The Pentagon tweets that the U.S. military has begun airstrikes against Islamic State (IS) positions in Iraq.  Precisely, force has been deployed against IS artillery that was used “against Kurdish forces defending Erbil, near US personnel.”  I have not yet seen a clear explanation of the domestic legal basis for the strikes, but the mention . . .
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Dan Geer Cybersecurity Keynote at Black Hat

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Friday, August 8, 2014 at 8:47 AM

Dan Geer gave this keynote address at the Black Hat conference yesterday.  It is entitled Cybersecurity as Realpolitik.  It begins with some general thoughts on the state of play in cybersecurity, addresses ten pressing policy issues, and is characteristically filled with insights throughout.  The speech is very much worth a read.  Or a watch – . . .
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Quick Thoughts on the (Domestic) Legal Basis for Air Strikes in Iraq

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Thursday, August 7, 2014 at 2:03 PM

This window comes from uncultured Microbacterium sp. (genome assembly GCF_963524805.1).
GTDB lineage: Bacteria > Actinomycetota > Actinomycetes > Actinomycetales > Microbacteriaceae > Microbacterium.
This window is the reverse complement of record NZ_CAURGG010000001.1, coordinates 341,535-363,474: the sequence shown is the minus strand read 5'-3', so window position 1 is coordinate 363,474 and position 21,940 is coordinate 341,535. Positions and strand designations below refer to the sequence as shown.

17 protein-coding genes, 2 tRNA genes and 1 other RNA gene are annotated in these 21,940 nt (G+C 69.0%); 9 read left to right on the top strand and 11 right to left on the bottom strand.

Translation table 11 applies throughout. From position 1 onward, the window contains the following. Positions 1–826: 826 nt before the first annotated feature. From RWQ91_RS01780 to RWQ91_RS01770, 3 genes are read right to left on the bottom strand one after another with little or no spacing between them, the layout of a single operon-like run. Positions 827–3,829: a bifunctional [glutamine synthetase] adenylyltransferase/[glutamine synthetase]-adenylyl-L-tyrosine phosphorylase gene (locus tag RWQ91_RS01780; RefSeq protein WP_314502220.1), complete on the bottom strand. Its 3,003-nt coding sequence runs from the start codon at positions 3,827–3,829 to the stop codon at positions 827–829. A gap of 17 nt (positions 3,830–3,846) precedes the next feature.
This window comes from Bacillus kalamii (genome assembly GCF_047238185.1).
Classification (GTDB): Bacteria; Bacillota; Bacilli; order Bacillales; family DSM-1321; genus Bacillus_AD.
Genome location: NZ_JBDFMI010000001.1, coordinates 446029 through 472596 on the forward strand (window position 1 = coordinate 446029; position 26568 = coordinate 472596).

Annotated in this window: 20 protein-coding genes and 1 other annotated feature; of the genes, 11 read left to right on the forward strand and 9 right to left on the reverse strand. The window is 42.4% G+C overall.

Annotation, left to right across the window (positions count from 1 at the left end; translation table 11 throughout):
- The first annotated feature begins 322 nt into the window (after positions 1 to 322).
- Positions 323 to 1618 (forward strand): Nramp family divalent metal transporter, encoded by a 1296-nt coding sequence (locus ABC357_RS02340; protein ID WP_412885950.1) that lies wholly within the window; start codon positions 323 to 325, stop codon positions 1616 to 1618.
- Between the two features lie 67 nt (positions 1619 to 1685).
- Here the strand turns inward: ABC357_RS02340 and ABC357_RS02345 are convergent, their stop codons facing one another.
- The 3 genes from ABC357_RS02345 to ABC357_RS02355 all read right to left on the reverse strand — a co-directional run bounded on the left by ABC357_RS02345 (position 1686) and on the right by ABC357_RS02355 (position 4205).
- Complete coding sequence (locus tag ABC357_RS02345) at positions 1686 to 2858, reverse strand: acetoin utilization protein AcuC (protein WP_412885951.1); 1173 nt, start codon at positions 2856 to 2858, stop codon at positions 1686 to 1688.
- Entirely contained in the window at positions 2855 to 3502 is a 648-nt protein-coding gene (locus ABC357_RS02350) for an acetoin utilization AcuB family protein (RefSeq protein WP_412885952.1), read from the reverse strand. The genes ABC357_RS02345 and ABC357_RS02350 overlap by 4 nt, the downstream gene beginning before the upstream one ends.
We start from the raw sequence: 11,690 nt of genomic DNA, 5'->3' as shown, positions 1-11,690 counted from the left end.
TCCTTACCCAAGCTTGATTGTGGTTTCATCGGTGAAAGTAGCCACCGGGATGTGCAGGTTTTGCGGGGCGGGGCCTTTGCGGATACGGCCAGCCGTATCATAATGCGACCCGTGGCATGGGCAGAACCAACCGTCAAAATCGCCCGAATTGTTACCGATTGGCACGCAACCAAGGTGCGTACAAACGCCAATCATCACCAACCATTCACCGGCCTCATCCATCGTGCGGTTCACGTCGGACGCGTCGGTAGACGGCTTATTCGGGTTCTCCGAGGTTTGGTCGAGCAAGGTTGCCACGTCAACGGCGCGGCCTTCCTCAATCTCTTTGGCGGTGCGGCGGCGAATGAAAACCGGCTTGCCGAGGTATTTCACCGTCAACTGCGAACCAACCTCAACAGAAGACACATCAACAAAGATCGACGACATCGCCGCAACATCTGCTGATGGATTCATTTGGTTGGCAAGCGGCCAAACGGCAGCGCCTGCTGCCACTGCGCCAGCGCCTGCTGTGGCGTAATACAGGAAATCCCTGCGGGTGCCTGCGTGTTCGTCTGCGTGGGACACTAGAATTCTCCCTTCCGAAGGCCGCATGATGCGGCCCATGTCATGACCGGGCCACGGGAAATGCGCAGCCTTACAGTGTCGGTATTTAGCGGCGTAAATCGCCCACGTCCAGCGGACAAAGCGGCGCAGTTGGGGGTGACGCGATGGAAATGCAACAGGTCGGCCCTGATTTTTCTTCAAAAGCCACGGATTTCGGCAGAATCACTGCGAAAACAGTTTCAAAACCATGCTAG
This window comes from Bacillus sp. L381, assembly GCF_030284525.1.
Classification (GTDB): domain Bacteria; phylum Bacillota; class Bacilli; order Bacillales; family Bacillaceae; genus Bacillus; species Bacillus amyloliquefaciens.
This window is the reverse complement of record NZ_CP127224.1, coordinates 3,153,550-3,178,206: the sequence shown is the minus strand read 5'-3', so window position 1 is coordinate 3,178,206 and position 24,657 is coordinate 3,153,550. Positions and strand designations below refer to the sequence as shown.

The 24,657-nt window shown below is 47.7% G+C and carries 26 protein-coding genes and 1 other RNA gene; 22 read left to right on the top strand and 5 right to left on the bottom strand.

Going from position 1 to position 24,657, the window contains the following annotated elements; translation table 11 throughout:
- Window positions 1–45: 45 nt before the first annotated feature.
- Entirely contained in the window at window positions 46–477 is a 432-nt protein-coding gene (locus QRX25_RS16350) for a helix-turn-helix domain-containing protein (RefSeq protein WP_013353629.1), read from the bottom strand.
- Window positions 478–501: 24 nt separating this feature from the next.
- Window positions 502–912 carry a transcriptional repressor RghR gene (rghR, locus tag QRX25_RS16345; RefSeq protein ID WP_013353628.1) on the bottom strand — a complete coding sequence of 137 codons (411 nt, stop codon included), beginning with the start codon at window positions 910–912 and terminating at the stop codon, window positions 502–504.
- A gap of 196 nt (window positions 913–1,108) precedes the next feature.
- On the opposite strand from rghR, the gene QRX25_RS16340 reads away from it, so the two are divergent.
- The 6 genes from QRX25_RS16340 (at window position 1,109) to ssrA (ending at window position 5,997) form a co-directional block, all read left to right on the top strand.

As Wells notes, the Obama administration is contemplating air strikes in Iraq to protect threatened religious minorities there. Setting aside the moral and strategic merits of such strikes, how might they be consistent with domestic law? The President has three possible legal bases for the strikes. The first is the 2001 AUMF.  The problem with relying on . . .
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Why Indictments Won’t Stop China’s Cybersnooping

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Tuesday, July 29, 2014 at 8:58 AM

The Chinese government and its proxies have recently ratcheted up harassment of U.S. IT firms doing business in China.  In the last week, China has deployed its antitrust laws against Qualcomm and Microsoft.  This comes on the heels of recent attacks in China on Apple and Cisco and IBM.  China has also increased its harassment of . . .
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A New White House Signal on AUMF Reform?

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Sunday, July 27, 2014 at 1:51 PM